It is being reported that the U.S. commander in Afghanistan, General Stanley McChrystal, is planning what is variously described as a “new strategy” for dealing with the Taliban or as simply a refinement of the current AfPak strategy based in counterinsurgency doctrine.

Regardless of what it is called, it requires a calculation of forces that does not add up using the “old math” I learned in school: some “new math” is clearly needed.

The new emphasis of strategy in Afghanistan apparently is to place greater emphasis on securing and providing ongoing security for Afghan villages and villagers in areas of contention, which presumably means particularly in the rural parts of the country where the Pashtun are in the majority. This emphasis follows from the so-called COIN (conterinsurgency) doctrine found in the joint Army-Marine Counterinsurgency manual, Army FM 3-24 and Marine Corps Warfighting Publication 3-33.5. This shifts the center of activity away from hunting down and killing Taliban faster than they can be replaced (the way much of Vietnam was fought), because, in McChrystal’s own words, the supply of replacement fighters is “essentially endless.” This admission in itself is telling and sobering: if the recruitment pool of new Taliban is so great, how can we ever expect to prevail, since the endlessness of that reservoir suggests either that the Taliban is very popular or that our presence is greatly opposed (or a combination of the two).

Accepting this reformulation, however, turns one strictly into the teeth of the numbers. As noted earlier (at at the risk of being a “nag” on the subject), the Counterinsurgency Manual embraces the idea of pacification but also points out that it is very manpower intensive. To reiterate, an effective COIN force, in the manual’s own estimate, requires 20 counterinsurgents for every 1,000 in the population being protected. As previously noted, that literally means a force of 660,000 counterinsurgents, given the size of the Afghan population. Even fudging on the numbers, that adds up to over one half million forces confronting the Taliban, whose numbers of full-time fighters has been estimated at as little as 20,000, not including part-timers.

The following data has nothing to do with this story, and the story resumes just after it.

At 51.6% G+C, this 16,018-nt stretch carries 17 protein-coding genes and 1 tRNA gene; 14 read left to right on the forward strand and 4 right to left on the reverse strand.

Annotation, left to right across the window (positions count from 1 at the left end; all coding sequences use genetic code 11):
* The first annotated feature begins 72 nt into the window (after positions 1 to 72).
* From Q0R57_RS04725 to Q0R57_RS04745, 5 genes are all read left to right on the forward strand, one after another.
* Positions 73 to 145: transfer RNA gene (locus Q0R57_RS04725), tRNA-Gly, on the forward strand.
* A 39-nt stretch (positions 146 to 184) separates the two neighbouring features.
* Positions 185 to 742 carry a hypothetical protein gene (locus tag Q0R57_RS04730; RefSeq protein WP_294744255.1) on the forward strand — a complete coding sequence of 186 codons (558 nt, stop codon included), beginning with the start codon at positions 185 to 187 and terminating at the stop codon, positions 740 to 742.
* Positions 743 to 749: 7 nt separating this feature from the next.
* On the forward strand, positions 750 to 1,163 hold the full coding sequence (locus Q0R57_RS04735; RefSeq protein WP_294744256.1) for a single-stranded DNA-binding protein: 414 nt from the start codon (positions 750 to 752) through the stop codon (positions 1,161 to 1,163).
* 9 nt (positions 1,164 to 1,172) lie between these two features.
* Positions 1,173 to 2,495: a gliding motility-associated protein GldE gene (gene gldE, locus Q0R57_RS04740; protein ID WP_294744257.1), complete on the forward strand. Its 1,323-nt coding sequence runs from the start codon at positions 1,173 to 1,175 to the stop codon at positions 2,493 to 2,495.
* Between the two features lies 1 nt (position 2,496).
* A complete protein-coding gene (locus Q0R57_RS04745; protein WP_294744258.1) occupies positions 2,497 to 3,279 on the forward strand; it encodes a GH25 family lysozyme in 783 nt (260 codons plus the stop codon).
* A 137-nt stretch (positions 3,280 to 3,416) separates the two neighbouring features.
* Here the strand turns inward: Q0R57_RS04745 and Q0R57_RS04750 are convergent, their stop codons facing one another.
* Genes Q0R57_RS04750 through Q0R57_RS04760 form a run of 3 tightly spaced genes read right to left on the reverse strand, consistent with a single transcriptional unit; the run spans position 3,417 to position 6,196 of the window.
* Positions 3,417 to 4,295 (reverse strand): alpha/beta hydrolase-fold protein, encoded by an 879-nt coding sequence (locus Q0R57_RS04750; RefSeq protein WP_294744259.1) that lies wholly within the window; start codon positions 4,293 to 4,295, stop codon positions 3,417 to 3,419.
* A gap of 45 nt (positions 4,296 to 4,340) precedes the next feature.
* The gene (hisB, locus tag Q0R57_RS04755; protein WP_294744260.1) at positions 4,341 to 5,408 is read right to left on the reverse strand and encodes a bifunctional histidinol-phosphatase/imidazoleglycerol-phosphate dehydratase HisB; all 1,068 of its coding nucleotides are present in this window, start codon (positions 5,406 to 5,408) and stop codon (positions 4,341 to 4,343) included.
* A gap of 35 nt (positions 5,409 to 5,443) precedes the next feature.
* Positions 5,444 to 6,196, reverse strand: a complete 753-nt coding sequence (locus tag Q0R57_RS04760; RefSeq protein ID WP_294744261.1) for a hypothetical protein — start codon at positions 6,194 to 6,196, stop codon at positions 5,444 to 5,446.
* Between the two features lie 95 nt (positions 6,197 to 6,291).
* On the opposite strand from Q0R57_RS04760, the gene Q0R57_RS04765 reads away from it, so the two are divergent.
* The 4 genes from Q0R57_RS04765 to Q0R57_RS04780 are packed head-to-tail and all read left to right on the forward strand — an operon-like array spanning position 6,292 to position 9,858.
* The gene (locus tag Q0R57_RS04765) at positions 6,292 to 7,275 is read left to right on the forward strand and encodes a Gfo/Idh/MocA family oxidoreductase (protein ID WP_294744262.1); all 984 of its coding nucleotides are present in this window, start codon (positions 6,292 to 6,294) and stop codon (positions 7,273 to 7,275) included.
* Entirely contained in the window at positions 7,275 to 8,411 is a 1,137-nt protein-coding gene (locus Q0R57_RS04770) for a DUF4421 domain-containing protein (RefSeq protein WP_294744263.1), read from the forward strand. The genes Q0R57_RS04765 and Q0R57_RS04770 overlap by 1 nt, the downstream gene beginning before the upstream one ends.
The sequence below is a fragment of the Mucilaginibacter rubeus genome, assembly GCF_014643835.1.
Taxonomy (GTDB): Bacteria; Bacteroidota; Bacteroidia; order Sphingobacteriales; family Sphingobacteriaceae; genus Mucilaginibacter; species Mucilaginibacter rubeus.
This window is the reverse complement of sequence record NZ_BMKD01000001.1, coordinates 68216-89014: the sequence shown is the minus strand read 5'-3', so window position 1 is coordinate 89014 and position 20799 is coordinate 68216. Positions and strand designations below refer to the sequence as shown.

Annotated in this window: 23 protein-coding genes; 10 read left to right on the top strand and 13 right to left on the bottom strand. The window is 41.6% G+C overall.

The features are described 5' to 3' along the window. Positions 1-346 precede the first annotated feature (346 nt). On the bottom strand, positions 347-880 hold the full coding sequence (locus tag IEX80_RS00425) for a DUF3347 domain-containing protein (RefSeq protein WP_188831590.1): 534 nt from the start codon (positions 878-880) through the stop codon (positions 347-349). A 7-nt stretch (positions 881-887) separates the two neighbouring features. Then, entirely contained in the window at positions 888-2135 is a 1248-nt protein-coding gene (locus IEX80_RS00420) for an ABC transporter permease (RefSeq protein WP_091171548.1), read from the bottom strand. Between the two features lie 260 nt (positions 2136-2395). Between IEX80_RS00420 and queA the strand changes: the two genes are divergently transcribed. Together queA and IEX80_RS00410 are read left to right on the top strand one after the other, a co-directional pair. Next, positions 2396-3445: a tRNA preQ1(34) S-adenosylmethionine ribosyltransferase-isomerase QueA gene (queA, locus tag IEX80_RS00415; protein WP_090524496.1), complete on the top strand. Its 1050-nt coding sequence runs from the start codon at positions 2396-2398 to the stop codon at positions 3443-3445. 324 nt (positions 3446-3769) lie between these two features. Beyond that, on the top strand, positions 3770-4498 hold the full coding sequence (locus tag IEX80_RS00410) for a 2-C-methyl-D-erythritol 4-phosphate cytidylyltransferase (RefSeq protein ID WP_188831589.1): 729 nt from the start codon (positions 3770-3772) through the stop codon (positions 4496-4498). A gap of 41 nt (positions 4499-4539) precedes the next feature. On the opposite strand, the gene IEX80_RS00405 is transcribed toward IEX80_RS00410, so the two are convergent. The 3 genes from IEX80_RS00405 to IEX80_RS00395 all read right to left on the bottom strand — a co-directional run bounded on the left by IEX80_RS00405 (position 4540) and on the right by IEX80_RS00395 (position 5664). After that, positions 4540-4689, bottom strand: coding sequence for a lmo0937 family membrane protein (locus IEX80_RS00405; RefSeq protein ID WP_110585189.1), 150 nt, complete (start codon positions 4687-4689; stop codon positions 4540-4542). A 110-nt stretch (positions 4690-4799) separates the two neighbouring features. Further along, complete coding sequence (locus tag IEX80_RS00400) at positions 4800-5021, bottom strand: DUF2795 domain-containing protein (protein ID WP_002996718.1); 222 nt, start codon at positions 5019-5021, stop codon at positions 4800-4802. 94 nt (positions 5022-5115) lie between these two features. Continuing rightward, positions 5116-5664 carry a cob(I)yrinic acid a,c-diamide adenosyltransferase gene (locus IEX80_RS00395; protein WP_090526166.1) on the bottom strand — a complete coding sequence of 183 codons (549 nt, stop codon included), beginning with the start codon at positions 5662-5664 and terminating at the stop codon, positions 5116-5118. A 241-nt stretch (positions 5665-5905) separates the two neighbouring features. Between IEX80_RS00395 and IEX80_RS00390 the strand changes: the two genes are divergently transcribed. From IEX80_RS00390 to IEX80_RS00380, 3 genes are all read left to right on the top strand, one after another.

How do the numbers match up to fill this bill? Here we need some new math. Currently, there are 62,000 American forces in the country, scheduled to expand to about 68,000 by year’s end. With other NATO contributions, the number swells to about 100,000, although the NATO numbers are likely to shrivel. Current projections call for an Afghan National Army (ANA) force of around 134,000 by the end of 2011. Given the progress in recruiting and training those forces (and especially in making them ethnically representative enough for the Afghans themselves to think of them as “national”), we are talking about a total force of less than 250,000 by the end of next year. That does not even come close.

It is clear, as been suggested here, that McChrystal will return to Washington later this year hat-in-hand and doing his best William Westmoreland imitation to ask for more troops. Clearly, he cannot ask for the roughly 350,000 new forces necessary to meet the COIN doctrine’s requisites, so he will almost certainly ask for a more modest number of “trainers” to help expand the ANA. If my numbers are correct, however, it will require an Afghan force that is THREE TIMES the force already planned to come even close to a half million total counterinsurgents, which is on the low side (a total force of slightly less than a half million). 

Where are all these extra forces going to come from? Thanks partly to Taliban harassment (as well as antipathy toward the government), it is proving difficult to meet current goals. How in the world can these be trebled? Moreover, who is going to pay for them if they can be found (we all know the answer to that one–us)? Further, all this will take time, and in the interim, it is difficult to imagine the Taliban will sit idly by and allow this expansion to occur: may they have won before this new force can be fielded?

Maybe I’m crazy, and maybe I am a victim of some old math that does not add up. At the same time, maybe those who think this is all going to work out well are privy to some new math that makes what seems impossible possible? If so, I’d like the tutorial.

One piece of math is not so hard to interpret. Recent polls show that over half the U.S. population opposes the war in Afghanistan, mostly because people believe the war is likely unwinnable. Does that mean there are a lot of Americans still held hostage to the old math? Or does it mean the majority understand arithmetic better than the planners in Washington?

Donald M. Snow, Professor Emeritus at the University of Alabama, is the author of over 40 books on foreign policy, international relations and national security topics.  This essay was originally published at the What After Iraq? blog.